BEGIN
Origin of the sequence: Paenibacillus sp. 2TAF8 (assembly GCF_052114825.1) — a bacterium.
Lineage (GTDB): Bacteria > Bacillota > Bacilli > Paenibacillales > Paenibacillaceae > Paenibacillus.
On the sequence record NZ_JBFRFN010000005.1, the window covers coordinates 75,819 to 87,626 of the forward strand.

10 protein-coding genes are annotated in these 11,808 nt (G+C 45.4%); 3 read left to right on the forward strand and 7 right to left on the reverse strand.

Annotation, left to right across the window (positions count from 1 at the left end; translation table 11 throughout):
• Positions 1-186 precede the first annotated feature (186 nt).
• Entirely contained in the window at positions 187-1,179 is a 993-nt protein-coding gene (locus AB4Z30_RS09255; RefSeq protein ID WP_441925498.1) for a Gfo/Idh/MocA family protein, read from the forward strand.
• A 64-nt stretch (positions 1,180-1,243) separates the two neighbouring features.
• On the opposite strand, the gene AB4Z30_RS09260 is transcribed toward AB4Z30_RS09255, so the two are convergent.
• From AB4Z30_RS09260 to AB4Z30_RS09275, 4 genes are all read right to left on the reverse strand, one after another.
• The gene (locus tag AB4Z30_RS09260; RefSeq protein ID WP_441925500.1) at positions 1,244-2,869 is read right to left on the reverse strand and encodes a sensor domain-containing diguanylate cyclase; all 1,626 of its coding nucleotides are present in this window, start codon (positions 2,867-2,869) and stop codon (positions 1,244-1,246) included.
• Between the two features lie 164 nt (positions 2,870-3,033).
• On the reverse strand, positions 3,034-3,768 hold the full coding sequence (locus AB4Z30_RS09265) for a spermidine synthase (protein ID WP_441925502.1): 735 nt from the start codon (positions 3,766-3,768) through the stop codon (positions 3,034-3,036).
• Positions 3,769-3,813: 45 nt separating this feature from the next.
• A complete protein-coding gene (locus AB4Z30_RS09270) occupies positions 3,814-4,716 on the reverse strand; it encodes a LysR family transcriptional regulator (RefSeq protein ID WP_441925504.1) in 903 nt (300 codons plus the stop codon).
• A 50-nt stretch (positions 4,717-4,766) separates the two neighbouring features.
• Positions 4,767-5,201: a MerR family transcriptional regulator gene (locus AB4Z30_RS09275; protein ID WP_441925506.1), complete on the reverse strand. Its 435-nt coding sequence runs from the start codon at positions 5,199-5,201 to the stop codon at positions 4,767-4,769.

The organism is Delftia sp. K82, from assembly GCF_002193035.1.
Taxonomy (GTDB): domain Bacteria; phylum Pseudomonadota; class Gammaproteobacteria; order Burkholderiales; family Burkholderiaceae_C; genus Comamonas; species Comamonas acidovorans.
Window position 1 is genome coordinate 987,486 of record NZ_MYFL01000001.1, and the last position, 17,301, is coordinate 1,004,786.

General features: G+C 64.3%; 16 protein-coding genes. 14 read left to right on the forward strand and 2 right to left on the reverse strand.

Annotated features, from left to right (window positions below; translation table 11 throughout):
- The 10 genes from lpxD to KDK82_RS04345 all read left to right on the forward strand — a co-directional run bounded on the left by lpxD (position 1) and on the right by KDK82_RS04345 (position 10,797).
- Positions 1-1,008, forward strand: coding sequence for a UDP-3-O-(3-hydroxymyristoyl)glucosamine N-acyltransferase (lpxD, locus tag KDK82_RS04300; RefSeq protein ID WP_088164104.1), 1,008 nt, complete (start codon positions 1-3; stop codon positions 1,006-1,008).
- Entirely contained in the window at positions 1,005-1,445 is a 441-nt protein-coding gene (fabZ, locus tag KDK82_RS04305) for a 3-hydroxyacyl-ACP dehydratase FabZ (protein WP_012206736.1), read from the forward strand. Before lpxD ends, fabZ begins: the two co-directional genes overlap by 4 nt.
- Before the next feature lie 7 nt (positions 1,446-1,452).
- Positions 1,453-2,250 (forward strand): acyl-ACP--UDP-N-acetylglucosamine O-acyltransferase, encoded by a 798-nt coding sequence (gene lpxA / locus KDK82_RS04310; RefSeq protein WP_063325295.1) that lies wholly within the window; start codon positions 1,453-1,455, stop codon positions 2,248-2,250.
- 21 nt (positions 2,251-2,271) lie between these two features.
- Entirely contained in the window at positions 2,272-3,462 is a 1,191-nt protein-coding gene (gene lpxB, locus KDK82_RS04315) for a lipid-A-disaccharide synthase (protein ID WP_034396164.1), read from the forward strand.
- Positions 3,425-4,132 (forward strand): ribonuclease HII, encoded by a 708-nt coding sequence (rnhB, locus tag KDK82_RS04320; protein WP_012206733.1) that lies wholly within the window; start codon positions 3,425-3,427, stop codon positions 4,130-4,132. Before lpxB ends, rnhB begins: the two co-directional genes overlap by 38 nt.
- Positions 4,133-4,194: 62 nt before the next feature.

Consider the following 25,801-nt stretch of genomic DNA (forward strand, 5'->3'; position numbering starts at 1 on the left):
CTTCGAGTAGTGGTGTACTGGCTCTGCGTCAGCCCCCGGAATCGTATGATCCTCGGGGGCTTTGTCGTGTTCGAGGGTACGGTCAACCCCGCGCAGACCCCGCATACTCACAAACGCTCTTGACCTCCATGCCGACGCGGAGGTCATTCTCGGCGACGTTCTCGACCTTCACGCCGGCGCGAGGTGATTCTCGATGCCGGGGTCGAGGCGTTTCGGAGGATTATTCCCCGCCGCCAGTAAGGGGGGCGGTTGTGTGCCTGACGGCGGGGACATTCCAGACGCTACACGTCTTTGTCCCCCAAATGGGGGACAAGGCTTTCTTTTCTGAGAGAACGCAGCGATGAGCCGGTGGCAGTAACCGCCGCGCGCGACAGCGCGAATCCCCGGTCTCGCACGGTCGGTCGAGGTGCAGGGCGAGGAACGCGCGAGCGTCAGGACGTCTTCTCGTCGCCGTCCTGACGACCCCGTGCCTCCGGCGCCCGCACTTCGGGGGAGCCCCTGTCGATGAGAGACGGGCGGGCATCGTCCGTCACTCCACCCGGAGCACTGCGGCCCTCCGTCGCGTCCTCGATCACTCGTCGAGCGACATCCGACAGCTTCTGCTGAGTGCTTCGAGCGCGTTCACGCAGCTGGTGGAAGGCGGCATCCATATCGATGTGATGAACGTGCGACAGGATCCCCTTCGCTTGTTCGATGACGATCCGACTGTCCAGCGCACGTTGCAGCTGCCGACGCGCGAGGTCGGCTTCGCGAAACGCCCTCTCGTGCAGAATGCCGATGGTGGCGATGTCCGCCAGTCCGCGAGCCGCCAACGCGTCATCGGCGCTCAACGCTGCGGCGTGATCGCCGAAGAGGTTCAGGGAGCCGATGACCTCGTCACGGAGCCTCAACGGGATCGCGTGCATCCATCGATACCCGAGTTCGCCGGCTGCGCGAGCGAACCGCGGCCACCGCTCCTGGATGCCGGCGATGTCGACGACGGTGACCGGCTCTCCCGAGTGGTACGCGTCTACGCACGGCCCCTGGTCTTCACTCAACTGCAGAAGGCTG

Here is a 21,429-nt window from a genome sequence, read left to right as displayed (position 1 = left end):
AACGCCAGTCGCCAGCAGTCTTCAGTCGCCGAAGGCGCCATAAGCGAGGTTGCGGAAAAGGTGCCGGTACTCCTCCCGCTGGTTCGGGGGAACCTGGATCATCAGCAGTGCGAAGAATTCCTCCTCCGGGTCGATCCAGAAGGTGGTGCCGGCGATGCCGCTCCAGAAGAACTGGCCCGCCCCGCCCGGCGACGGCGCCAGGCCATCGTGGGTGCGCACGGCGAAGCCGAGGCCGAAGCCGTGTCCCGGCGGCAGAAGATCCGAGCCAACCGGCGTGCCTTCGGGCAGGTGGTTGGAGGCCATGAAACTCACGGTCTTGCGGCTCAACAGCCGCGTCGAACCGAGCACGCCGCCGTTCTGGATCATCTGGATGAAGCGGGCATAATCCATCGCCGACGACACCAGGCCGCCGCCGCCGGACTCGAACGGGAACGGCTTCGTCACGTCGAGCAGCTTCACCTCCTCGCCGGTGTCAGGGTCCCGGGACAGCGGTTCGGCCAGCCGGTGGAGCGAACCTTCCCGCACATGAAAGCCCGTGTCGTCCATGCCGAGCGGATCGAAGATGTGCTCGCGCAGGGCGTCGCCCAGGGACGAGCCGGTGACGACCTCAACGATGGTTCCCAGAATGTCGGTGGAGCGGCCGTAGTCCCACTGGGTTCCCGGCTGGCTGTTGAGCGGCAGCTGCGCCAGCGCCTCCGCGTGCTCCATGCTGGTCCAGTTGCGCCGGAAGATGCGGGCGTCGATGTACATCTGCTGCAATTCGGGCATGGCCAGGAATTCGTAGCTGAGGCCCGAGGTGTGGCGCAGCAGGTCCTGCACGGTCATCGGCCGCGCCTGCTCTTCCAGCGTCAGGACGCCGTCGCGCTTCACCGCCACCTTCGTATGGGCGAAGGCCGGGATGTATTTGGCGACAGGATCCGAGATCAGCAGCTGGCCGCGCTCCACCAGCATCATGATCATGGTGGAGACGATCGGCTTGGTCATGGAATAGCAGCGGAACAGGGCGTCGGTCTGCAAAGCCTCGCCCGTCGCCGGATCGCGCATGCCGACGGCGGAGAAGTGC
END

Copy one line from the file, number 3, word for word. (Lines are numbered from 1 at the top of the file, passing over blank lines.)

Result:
On the sequence record NZ_JBFRFN010000005.1, the window covers coordinates 75,819 to 87,626 of the forward strand.